(NEXSTAR) — As Nintendo releases its latest installment in the iconic “The Legend of Zelda” game series on Friday (“The Legend of Zelda: Tears of the Kingdom“), the new chapter brings new interest in protagonist Link and the lore of the kingdom of Hyrule. But there’s one behind-the-scenes detail of the “Zelda” world you may not know: how the titular Princess Zelda got her name.
First released to a Nintendo platform in 1987, “The Legend of Zelda,” was a smash hit and set the stage for a franchise that would go on to include 19 main series entries to date. But as popular as it is, there’s still a well-worn internet joke that many who are unfamiliar with the games mistakenly believe Link is named “Zelda.” So just where does that Zelda name come from?
As told by “Zelda” co-creator Shigeru Miyamoto, in the book “Hyrule Historia,” it all dates back to the game’s creation, when Miyamoto was creating a detailed backstory for the game and its characters. When it came time to name the princess — who was described as a timeless beauty — Miyamoto writes a PR planner said, “There’s a famous American author whose wife’s name is Zelda. How about giving that name to the eternal beauty?”
Though a writer in her own right, Fitzgerald was mainly considered an American socialite, especially in 1920s New York City. Characters in Fitzgerald’s “This Side of Paradise,” “The Beautiful and the Damned” and “Tender is the Night” were modeled after Zelda, whose maiden name was Sayre. Though today, “The Great Gatsby” is likely Fitzgerald’s most famous work, the writer actually based its female lead, Daisy Buchanan, on his girlfriend prior to Zelda.
F. Scott Fitzgerald’s writings catapulted the duo to Jazz Age notoriety. Zelda’s depictions would earn her lasting reverence as a modern woman and the quintessential — and first — “flapper.” The Fitzgeralds’ later marriage was less than posh and Zelda spent her final years in a psychiatric hospital before her accidental death in a 1948 fire.
Though Fitzgerald was only 47 when she died, she’s continued to loom as a figure in popular culture. She’s served as the basis for at least one song (The Eagles’ “Witchy Woman”) and made appearances as a character in films and TV. Actress Christina Ricci portrayed a 1920s-era Fitzgerald in Amazon Studios’ 10-episode period drama “Z: The Beginning of Everything,” of which Fitzgerald was the main protagonist. In 2015, Ricci told USA Today she hoped the series helped contextualize Fitzgerald’s sensationalized and troubled life.
The narrative around Zelda has for decades been that of a doomed beauty, akin to a proto-Marilyn Monroe, but more modern takes on her life have attempted to re-assess the eventual writer and painter’s life with a more accurate lens.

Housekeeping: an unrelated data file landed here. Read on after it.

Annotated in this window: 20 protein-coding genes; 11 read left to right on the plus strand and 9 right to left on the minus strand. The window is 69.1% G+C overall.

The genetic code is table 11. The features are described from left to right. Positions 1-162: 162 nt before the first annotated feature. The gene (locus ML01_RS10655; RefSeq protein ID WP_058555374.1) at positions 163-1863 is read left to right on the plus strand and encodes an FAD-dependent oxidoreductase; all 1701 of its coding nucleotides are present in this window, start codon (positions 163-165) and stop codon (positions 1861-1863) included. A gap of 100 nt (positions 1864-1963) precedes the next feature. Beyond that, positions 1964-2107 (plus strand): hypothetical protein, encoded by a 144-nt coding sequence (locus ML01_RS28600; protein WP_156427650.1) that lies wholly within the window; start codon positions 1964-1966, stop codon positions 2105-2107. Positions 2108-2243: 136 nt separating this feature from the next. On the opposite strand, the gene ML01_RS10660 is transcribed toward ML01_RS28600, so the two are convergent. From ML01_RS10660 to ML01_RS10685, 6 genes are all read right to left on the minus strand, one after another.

“People really liked her: she was surprising, intelligent, shrewd, funny and loved a good party,” American literature professor told the Guardian in 2016. “She also liked to be the center of attention, and so had her detractors too. These things combined to make her a legend.”
And with yet another “Legend of Zelda” game out in the world, Zelda Fitzgerald’s legend goes on.
Miyamoto writes in “Hyrule Historia” that he ultimately loved the idea of naming the game’s princess “Zelda” and Princess Zelda has gone on to feature, in some way, in the games ever since — including the latest one.
“Tears of the Kingdom,” a sequel to 2017’s “Breath of the Wild,” has already received some rave reviews in the gaming world, receiving 10/10 scores from both GameSpot and IGN. All-in-all, the game had a 96 Metacritic score based on 86 critical reviews as of Thursday.
“This sandbox is bigger, richer, and somehow even more ambitious… a dizzying amount of depth further fleshing out the intoxicating exploration that made the original so captivating,” raved IGN‘s Tom Marks.
“Tears” ranks among the most anticipated video game releases of the year, with many stores, including some GameStop stores holding midnight release events. Some social media users even documented the long lines outside stores, including one Seattle gamer who snapped a photo of a line snaking outside of a local mall at 3 p.m.
In anticipation of the “Tears of the Kingdom” release, Nintendo released a new version of the Nintendo Switch OLED model featuring a game-inspired design, which retails for $359.99. Additionally, two new “Tears” accessories, a Nintendo Switch Pro Controller ($74.99) and a carrying case ($24.99) also release Friday.
“Zelda” fans across the world rejoice: Link’s latest adventure has finally arrived.